The more time that passes, the more it becomes apparent that a lot of people at Goldman Sachs have received huge bonuses for the past year. Those with the biggest payouts, though, are Goldman's executives, who appear to be paying themselves something extra to prevent themselves from leaving.
The new pay ranges for high performers in investment banking at Goldman Sachs are around $500k for associates and $1m for vice presidents. We reported on the VP numbers last week; Financial News reported on the associate numbers last Friday. It's worth remembering that you can become an associate at Goldman Sachs with just two and a half years' experience, and a VP with just another two years on top of that. Presumably it's not the newly promoted associates and VPs who are getting these amounts, but still - recipients are likely to be in their mid to late 20s.
While all the fuss is made about the numbers at the bottom of the Goldman hierarchy, however, the real pay drama is quietly unfolding at the top. Last October, Goldman offered chief executive David Solomon and COO David Waldron an extra $50m in an 'enhanced retention' package in case they felt like leaving. This month, it offered Goldman Sachs' partners already on $950k salaries and far higher bonuses a one-off top-up stock bonus to prevent them drifting away to fintechs and to maintain the differential between pay for partners and pay for managing directors. And now, Goldman has offered members of its management committee new equity awards that could be worth a lot in a few years' time if the firm hits certain targets.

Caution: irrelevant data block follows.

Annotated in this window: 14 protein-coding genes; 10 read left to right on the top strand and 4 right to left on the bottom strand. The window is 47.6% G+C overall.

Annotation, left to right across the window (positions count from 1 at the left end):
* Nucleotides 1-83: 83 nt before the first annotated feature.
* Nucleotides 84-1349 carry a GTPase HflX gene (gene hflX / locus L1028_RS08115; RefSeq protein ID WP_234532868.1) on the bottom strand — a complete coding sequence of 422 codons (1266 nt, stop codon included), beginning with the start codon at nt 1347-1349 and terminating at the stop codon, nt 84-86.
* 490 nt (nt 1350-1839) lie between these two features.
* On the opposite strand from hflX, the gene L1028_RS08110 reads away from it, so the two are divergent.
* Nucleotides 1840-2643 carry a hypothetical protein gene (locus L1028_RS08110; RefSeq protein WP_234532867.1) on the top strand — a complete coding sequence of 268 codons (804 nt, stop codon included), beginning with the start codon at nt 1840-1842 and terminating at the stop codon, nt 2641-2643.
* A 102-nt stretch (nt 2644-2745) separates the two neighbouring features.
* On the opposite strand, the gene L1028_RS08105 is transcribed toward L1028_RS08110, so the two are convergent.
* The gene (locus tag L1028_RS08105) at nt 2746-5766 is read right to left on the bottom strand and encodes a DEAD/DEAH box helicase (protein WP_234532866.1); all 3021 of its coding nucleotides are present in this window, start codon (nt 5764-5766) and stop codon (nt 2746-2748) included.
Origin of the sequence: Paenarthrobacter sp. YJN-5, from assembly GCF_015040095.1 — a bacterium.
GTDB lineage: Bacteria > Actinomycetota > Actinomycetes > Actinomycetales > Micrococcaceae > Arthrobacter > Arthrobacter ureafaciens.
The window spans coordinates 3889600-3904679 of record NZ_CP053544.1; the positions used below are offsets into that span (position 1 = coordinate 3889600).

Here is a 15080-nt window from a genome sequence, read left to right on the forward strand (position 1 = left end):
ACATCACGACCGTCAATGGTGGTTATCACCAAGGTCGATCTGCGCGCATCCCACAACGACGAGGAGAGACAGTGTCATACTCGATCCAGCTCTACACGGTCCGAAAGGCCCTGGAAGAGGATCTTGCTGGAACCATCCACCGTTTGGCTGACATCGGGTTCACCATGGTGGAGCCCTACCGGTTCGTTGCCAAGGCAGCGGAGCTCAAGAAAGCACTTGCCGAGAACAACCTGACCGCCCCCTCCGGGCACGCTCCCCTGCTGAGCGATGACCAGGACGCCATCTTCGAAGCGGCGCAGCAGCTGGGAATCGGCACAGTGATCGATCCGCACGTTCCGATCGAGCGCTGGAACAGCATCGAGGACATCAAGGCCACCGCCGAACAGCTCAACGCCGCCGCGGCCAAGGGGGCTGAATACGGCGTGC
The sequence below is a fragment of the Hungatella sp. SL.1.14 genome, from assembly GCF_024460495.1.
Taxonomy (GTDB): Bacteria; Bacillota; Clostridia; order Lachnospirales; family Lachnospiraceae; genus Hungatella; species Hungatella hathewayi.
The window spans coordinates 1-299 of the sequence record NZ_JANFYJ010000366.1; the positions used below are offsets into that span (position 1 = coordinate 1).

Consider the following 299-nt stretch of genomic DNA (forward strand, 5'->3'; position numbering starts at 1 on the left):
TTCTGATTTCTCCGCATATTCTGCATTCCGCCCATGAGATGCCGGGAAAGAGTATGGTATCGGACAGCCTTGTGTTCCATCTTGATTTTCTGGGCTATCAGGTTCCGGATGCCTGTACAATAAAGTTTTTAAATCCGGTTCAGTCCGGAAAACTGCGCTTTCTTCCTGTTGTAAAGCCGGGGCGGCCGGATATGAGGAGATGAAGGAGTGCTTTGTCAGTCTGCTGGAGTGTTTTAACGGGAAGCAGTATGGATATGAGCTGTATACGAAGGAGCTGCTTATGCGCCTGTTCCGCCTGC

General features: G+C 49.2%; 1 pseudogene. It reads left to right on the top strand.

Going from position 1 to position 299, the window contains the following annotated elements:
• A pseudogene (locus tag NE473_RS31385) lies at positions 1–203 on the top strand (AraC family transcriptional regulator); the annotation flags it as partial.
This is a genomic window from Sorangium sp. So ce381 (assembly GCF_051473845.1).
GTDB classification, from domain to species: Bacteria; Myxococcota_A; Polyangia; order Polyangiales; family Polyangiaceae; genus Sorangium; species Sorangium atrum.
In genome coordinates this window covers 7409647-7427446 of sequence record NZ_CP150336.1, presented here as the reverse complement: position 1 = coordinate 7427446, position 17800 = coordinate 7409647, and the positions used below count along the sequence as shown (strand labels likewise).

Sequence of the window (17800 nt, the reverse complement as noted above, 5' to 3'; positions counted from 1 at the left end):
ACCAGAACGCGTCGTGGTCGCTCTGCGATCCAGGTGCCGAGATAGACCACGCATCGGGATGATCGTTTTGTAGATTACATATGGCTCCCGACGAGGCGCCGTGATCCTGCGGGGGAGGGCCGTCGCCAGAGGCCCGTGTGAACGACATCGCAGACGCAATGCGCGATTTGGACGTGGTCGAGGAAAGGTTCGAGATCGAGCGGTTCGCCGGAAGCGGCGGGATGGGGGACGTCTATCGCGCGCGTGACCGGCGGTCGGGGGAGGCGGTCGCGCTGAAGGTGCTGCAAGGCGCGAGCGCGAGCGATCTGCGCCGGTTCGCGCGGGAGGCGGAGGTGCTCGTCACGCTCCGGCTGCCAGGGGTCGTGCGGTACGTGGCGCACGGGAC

No one knows how much these extra amounts at the top of Goldman pyramid are worth, but it's safe to say that they'll be earning a lot more than the well paid associates and VPs towards the bottom. The real question is why Goldman's top people need extra incentives to stick around at this level when last year's proxy statement suggests they're comfortably earning more than $10m, plus they all have the prestige of sitting on the management committee.
Bloomberg suggests Goldman was spooked into making the extra senior payments by the unexpected exit of senior staff like Greg Lemkau, the co-head of its investment banking division, last year. Coincidentally, Lemkau, who is now chief executive officer of MSD Partners LLP - the $15bn investment firm that started life as Michael Dell's family office - has been chatting with the Financial Times about his exit. "I think it was the uniqueness of the opportunity at MSD," says Lemkau about his rationale for leaving GS. "I wasn't looking to leave...in fact when Michael first called me about MSD, I said, "I'm flattered and thanks, but no thanks, I like my current job."" Dell asked Lemkau to think about it and to come back to him. Lemakau thought and decided it was actually a rare opportunity to work with one of the "world's great business builders" on a mature investment platform.